Open 24 Hours is a 7 minute short comedy, crime thriller film released in 2015. It has an IMDb rating of 7.1 out of 10 and won five awards and one nomination.
The main colours of the poster are very stereotypical of a thriller, blacks, blues and browns create a sense of danger to the audience. However, this is juxtaposed by the bright yellow typography of the title which is typically associated with a comedy.
In the title “24” is in bold, implying that the short film could take place over a period of 24 hours or that the film is set in a service station.
The tagline “the night shift just got a whole lot shiftier” adds irony to the poster due to the double use and double meaning of the word “shift” as this implies working whilst “shiftier” means ‘strange’ and ‘weird’.
The hand coming out of the dated car and reaching to open the boot puts the audience on edge and entices them to watch the film as they will have questions such as “who is that?” “what happened to them?” and “why are they trapped in there?”.
The car itself is dirty and dusty implying that it has been in the desert, a secluded place where no one can help. As well as this, the car itself doesn’t have a number plate conveying to the audience that the car doesn’t want to be traced as its linked to crime, and the hand connotes its kidnapping.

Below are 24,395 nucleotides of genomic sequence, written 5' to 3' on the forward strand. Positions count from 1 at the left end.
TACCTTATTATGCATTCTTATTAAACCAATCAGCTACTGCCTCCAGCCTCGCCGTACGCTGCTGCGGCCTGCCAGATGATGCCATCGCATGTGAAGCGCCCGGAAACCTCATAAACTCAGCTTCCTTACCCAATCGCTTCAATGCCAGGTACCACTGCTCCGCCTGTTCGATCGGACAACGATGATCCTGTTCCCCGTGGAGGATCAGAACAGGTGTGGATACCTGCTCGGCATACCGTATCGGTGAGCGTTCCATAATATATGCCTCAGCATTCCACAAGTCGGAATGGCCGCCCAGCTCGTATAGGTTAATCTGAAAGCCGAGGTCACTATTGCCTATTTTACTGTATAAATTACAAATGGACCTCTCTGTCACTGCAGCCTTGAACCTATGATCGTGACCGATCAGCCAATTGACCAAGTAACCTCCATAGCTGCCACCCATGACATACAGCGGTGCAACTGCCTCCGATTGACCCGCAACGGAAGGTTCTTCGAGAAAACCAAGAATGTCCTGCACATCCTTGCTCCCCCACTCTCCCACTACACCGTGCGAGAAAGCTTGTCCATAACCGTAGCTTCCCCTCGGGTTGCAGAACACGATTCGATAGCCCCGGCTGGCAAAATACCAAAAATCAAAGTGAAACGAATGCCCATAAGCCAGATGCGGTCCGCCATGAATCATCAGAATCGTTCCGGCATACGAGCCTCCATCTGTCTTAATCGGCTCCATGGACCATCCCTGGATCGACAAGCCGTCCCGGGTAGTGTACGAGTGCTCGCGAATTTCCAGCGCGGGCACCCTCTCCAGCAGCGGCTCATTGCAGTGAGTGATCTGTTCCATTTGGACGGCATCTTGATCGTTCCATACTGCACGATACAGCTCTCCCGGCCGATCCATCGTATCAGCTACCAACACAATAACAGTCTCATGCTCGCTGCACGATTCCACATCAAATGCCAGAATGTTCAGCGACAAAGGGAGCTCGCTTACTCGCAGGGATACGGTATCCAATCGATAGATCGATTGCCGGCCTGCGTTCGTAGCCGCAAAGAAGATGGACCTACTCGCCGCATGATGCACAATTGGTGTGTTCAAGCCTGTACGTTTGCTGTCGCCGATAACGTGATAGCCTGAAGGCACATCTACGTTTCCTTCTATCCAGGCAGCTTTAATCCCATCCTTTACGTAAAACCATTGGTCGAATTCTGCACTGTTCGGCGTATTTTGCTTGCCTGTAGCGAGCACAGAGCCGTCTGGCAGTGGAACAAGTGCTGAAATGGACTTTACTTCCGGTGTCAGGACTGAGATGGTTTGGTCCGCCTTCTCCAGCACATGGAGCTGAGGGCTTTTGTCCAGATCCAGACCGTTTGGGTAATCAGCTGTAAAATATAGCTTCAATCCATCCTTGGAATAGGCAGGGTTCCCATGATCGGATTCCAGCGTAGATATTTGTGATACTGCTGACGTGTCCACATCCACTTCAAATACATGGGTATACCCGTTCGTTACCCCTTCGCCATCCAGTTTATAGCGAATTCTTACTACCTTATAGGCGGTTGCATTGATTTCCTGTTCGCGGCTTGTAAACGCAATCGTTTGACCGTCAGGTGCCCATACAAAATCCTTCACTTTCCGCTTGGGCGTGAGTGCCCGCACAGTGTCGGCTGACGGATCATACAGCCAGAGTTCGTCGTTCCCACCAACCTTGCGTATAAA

In the background, there is a dark forest creating an ominous tone, reinforcing the secluded and isolated location of the film.
At the bottom of the poster there are social media links to Twitter and Facebook to promote their production company as well as the film.
I love the mise-en-scene of the poster, especially with the hand coming out of the tail light which raises questions to the audience such as “who is in there?” and “why are they trapped?”.
- Levi Strauss (Binary oppositions) – Good VS Evil which is highlighted by the colour scheme of the black dark background against the bright yellow and white typography (symbolic of happiness, innocence and purity).
- Roland Barthes (Enigma theory) – The theory which suggests any text (e.g TV and film) makes the audience question something and intrigues the audience, drawing them in. The main part of the poster which raises questions to the audience is the arm coming out of the tail light, resulting in questions such as “who is in there?” and “why are they trapped?”.